Considering the recent surges [1,2] in US consumer spending, with the latest report showing consumers revved up their borrowing in April as credit card debt increased at the fastest pace in more than twelve years, it may be beneficial to look at stocks that specifically prompt discretionary spending.
After a frigid winter, many people look forward to the summer season for the purpose of travel, vacations, recreation or leisure that clearly demands more spending than usual. As a matter of fact, many businesses have operating seasons during the summer months. Among those are theme parks that see a lot of summer activity, a tradition that consumers are unlikely to abandon any time in the foreseeable future.
Astute investors can profit from the surging summer sales of these businesses by buying shares of such companies that get a boost from summer activity. In this article, I discuss a theme park giant, with 11 amusement parks, 4 outdoor/indoor water parks and 5 hotels that you may want to consider for your portfolio.
Cedar Fair (NYSE:FUN), the amusement park operator, has had quite a ride over the last few years. After a six-year decline in its stock price last decade, it appeared the company would be taken over by Apollo Global Management for a proposed $2.4 billion leveraged buyout when consumer spending shrunk significantly at the peak of the Great Recession. But the deal was abandoned in April 2010 after Cedar Fair's shareholders indicated dissatisfaction with it.
The investors, in retrospect, had made the right decision as the company has not looked back ever since. The stock has returned more than 350.8 percent since then, compared with a 62.8% gain in the S&P 500 index.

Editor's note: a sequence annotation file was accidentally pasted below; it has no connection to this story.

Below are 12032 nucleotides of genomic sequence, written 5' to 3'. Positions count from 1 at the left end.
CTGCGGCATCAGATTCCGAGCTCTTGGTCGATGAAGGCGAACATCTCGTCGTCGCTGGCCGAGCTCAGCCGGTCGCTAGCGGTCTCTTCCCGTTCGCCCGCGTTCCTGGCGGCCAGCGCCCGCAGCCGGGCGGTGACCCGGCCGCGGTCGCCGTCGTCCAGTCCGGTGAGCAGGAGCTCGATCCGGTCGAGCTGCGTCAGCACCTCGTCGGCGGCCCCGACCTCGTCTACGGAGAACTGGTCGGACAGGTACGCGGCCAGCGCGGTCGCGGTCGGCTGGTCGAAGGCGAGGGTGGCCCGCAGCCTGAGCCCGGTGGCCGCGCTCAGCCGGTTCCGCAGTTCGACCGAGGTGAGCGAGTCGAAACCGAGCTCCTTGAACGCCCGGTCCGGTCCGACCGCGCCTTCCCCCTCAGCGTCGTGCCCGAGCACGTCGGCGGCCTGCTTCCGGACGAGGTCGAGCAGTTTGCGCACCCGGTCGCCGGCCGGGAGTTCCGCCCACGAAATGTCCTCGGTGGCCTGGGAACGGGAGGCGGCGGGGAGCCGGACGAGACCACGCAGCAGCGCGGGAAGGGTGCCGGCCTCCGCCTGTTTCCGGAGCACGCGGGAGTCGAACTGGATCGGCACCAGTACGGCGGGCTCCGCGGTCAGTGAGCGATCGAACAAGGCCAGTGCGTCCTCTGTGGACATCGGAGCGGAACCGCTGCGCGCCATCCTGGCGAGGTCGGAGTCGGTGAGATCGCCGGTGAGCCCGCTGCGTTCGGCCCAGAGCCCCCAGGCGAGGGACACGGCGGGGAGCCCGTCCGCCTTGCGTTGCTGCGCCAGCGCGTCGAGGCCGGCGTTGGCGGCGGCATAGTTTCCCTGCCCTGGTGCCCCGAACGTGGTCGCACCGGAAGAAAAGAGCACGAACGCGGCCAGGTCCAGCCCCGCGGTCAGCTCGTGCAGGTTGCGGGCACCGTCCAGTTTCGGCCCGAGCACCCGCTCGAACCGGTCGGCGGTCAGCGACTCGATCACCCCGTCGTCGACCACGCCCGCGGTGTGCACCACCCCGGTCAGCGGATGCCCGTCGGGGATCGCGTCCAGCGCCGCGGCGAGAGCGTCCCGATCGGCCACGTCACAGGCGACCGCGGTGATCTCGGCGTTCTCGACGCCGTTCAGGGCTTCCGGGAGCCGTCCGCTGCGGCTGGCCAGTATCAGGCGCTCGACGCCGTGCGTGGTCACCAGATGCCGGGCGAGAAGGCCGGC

Despite significant price fluctuations over the years, Cedar Fair has managed to grow revenues in 25 of the 26 years it has traded for so far. Its margins have also improved over the last few years, with operating margin reaching a 13-year high to 26.6% in 2013, a 4.88 percentage point increase from the previous year.
According to Cedar Fair CEO Matthew A. Ouiment, the company had a record opening-weekend attendance at its flagship Cedar Point park in Ohio last month.
On May 29, 2014, the company issued $450 million of 5.375% senior unsecured notes due 2024. It plans to use the proceeds from the offering to redeem all of its 9.125% senior unsecured noted due 2018. Replacing old debt with new debt will save Cedar Fair around $67.5 million in debt service through 2018.
Investors usually keep an eye on free cash flows of a company, as it's with this pool that shares are bought back, dividends are distributed, and new investments are made. Over the last three years, Cedar Fair has been growing its free cash flows at an average annual rate of 23.8 percent. In 2013, it generated $204 million in free cash, compared with $190 million and $116 million, respectively, in 2012 and 2009.
Not only is the company improving its cash flows in absolute terms, but it's also reassuring to see improvement in free cash generated per revenue dollar and the comforting consistency by which it converts a greater portion of its net income into free cash, as illustrated in the chart above.
Cedar Fair pays an annual dividend of $2.58 a share that yields at a generous 5.08 percent. In the last one year, the stock has returned a whopping 45.84 percent, compared to 14.32 and -15.8 percent return, respectively, in Six Flags (NYSE:SIX) and SeaWorld (NYSE:SEAS). And yet it has decent valuations compared to its peers, trading at only 23.13 times its past earnings, as indicated in the chart below.
Bottom line: With favorable weather conditions and a few extra bucks to spend, most people are flocking to theme parks to check out the latest rides. In view of which, it wouldn't be a bad idea to consider a theme park stock such as Cedar Fair for your portfolio.
Disclosure: I have no positions in any stocks mentioned, and no plans to initiate any positions within the next 72 hours. I wrote this article myself, and it expresses my own opinions. I am not receiving compensation for it (other than from Seeking Alpha). I have no business relationship with any company whose stock is mentioned in this article.